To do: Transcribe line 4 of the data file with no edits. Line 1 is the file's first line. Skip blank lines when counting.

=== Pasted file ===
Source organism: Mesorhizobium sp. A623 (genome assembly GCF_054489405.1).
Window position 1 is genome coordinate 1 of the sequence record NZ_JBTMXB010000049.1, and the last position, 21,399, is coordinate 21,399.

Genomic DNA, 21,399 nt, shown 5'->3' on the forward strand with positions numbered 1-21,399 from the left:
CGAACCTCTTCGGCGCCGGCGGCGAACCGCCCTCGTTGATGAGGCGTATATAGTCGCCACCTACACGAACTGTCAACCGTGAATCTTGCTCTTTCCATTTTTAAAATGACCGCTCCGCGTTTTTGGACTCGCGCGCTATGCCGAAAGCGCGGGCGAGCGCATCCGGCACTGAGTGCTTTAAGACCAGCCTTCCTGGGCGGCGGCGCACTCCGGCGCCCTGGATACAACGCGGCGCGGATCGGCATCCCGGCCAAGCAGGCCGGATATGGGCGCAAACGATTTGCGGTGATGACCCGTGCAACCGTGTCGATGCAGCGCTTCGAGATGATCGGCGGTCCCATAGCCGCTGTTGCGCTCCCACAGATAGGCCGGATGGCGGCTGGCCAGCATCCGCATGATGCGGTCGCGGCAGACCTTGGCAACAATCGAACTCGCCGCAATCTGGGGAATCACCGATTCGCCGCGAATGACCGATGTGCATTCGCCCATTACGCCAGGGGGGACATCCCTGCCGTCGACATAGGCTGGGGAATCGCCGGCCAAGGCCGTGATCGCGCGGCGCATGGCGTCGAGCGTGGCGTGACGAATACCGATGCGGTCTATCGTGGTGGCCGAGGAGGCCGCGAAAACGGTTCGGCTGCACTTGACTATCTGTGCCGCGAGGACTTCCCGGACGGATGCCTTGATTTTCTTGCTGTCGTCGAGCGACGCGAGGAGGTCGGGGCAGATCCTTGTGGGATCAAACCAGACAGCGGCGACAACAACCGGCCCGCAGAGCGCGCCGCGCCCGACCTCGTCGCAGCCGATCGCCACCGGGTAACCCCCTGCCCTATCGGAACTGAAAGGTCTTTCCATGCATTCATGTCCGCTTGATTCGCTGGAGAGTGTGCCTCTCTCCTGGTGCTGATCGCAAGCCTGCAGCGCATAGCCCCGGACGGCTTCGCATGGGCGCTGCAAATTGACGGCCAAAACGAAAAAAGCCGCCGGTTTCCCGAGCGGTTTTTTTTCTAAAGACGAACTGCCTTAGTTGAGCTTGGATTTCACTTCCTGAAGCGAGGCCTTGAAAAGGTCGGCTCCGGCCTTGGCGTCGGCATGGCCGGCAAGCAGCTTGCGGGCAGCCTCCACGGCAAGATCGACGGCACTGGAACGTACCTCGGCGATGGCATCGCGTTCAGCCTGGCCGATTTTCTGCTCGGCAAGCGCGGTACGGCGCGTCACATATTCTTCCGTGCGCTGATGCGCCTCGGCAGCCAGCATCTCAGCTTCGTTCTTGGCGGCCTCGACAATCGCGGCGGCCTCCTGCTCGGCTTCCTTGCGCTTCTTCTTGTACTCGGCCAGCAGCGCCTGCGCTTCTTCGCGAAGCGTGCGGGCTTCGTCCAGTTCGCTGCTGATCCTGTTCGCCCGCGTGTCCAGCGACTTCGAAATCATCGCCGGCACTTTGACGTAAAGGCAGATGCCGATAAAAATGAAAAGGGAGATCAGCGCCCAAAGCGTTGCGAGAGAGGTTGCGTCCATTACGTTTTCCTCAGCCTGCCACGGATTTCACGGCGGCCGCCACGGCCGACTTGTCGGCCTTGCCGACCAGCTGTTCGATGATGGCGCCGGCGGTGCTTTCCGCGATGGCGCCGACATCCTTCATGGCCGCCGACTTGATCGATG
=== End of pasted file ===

CGAACCTCTTCGGCGCCGGCGGCGAACCGCCCTCGTTGATGAGGCGTATATAGTCGCCACCTACACGAACTGTCAACCGTGAATCTTGCTCTTTCCATTTTTAAAATGACCGCTCCGCGTTTTTGGACTCGCGCGCTATGCCGAAAGCGCGGGCGAGCGCATCCGGCACTGAGTGCTTTAAGACCAGCCTTCCTGGGCGGCGGCGCACTCCGGCGCCCTGGATACAACGCGGCGCGGATCGGCATCCCGGCCAAGCAGGCCGGATATGGGCGCAAACGATTTGCGGTGATGACCCGTGCAACCGTGTCGATGCAGCGCTTCGAGATGATCGGCGGTCCCATAGCCGCTGTTGCGCTCCCACAGATAGGCCGGATGGCGGCTGGCCAGCATCCGCATGATGCGGTCGCGGCAGACCTTGGCAACAATCGAACTCGCCGCAATCTGGGGAATCACCGATTCGCCGCGAATGACCGATGTGCATTCGCCCATTACGCCAGGGGGGACATCCCTGCCGTCGACATAGGCTGGGGAATCGCCGGCCAAGGCCGTGATCGCGCGGCGCATGGCGTCGAGCGTGGCGTGACGAATACCGATGCGGTCTATCGTGGTGGCCGAGGAGGCCGCGAAAACGGTTCGGCTGCACTTGACTATCTGTGCCGCGAGGACTTCCCGGACGGATGCCTTGATTTTCTTGCTGTCGTCGAGCGACGCGAGGAGGTCGGGGCAGATCCTTGTGGGATCAAACCAGACAGCGGCGACAACAACCGGCCCGCAGAGCGCGCCGCGCCCGACCTCGTCGCAGCCGATCGCCACCGGGTAACCCCCTGCCCTATCGGAACTGAAAGGTCTTTCCATGCATTCATGTCCGCTTGATTCGCTGGAGAGTGTGCCTCTCTCCTGGTGCTGATCGCAAGCCTGCAGCGCATAGCCCCGGACGGCTTCGCATGGGCGCTGCAAATTGACGGCCAAAACGAAAAAAGCCGCCGGTTTCCCGAGCGGTTTTTTTTCTAAAGACGAACTGCCTTAGTTGAGCTTGGATTTCACTTCCTGAAGCGAGGCCTTGAAAAGGTCGGCTCCGGCCTTGGCGTCGGCATGGCCGGCAAGCAGCTTGCGGGCAGCCTCCACGGCAAGATCGACGGCACTGGAACGTACCTCGGCGATGGCATCGCGTTCAGCCTGGCCGATTTTCTGCTCGGCAAGCGCGGTACGGCGCGTCACATATTCTTCCGTGCGCTGATGCGCCTCGGCAGCCAGCATCTCAGCTTCGTTCTTGGCGGCCTCGACAATCGCGGCGGCCTCCTGCTCGGCTTCCTTGCGCTTCTTCTTGTACTCGGCCAGCAGCGCCTGCGCTTCTTCGCGAAGCGTGCGGGCTTCGTCCAGTTCGCTGCTGATCCTGTTCGCCCGCGTGTCCAGCGACTTCGAAATCATCGCCGGCACTTTGACGTAAAGGCAGATGCCGATAAAAATGAAAAGGGAGATCAGCGCCCAAAGCGTTGCGAGAGAGGTTGCGTCCATTACGTTTTCCTCAGCCTGCCACGGATTTCACGGCGGCCGCCACGGCCGACTTGTCGGCCTTGCCGACCAGCTGTTCGATGATGGCGCCGGCGGTGCTTTCCGCGATGGCGCCGACATCCTTCATGGCCGCCGACTTGATCGATG